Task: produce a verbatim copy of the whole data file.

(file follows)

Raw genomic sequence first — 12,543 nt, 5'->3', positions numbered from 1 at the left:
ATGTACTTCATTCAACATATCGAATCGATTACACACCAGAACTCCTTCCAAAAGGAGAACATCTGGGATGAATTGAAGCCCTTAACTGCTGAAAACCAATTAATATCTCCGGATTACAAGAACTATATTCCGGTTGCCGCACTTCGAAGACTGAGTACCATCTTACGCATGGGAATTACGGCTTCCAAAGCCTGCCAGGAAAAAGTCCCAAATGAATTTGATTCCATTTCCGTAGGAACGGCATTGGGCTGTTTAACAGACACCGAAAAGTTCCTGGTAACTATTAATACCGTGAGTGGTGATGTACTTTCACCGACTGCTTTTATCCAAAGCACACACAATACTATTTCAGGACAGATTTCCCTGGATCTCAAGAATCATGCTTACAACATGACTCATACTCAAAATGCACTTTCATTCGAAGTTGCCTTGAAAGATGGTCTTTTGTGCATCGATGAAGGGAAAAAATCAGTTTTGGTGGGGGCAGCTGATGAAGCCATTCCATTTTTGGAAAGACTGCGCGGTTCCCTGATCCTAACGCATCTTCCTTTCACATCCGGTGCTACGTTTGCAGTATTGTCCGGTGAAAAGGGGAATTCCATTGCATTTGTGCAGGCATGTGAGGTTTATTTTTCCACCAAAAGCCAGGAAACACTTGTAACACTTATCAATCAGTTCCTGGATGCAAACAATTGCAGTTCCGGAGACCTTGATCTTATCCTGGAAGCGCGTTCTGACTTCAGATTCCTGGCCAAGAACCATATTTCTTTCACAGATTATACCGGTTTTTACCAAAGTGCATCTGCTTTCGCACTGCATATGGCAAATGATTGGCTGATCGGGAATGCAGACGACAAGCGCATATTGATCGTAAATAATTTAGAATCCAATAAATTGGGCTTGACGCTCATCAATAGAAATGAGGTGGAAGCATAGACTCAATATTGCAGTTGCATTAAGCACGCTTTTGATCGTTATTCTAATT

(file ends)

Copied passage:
Raw genomic sequence first — 12,543 nt, 5'->3', positions numbered from 1 at the left:
ATGTACTTCATTCAACATATCGAATCGATTACACACCAGAACTCCTTCCAAAAGGAGAACATCTGGGATGAATTGAAGCCCTTAACTGCTGAAAACCAATTAATATCTCCGGATTACAAGAACTATATTCCGGTTGCCGCACTTCGAAGACTGAGTACCATCTTACGCATGGGAATTACGGCTTCCAAAGCCTGCCAGGAAAAAGTCCCAAATGAATTTGATTCCATTTCCGTAGGAACGGCATTGGGCTGTTTAACAGACACCGAAAAGTTCCTGGTAACTATTAATACCGTGAGTGGTGATGTACTTTCACCGACTGCTTTTATCCAAAGCACACACAATACTATTTCAGGACAGATTTCCCTGGATCTCAAGAATCATGCTTACAACATGACTCATACTCAAAATGCACTTTCATTCGAAGTTGCCTTGAAAGATGGTCTTTTGTGCATCGATGAAGGGAAAAAATCAGTTTTGGTGGGGGCAGCTGATGAAGCCATTCCATTTTTGGAAAGACTGCGCGGTTCCCTGATCCTAACGCATCTTCCTTTCACATCCGGTGCTACGTTTGCAGTATTGTCCGGTGAAAAGGGGAATTCCATTGCATTTGTGCAGGCATGTGAGGTTTATTTTTCCACCAAAAGCCAGGAAACACTTGTAACACTTATCAATCAGTTCCTGGATGCAAACAATTGCAGTTCCGGAGACCTTGATCTTATCCTGGAAGCGCGTTCTGACTTCAGATTCCTGGCCAAGAACCATATTTCTTTCACAGATTATACCGGTTTTTACCAAAGTGCATCTGCTTTCGCACTGCATATGGCAAATGATTGGCTGATCGGGAATGCAGACGACAAGCGCATATTGATCGTAAATAATTTAGAATCCAATAAATTGGGCTTGACGCTCATCAATAGAAATGAGGTGGAAGCATAGACTCAATATTGCAGTTGCATTAAGCACGCTTTTGATCGTTATTCTAATT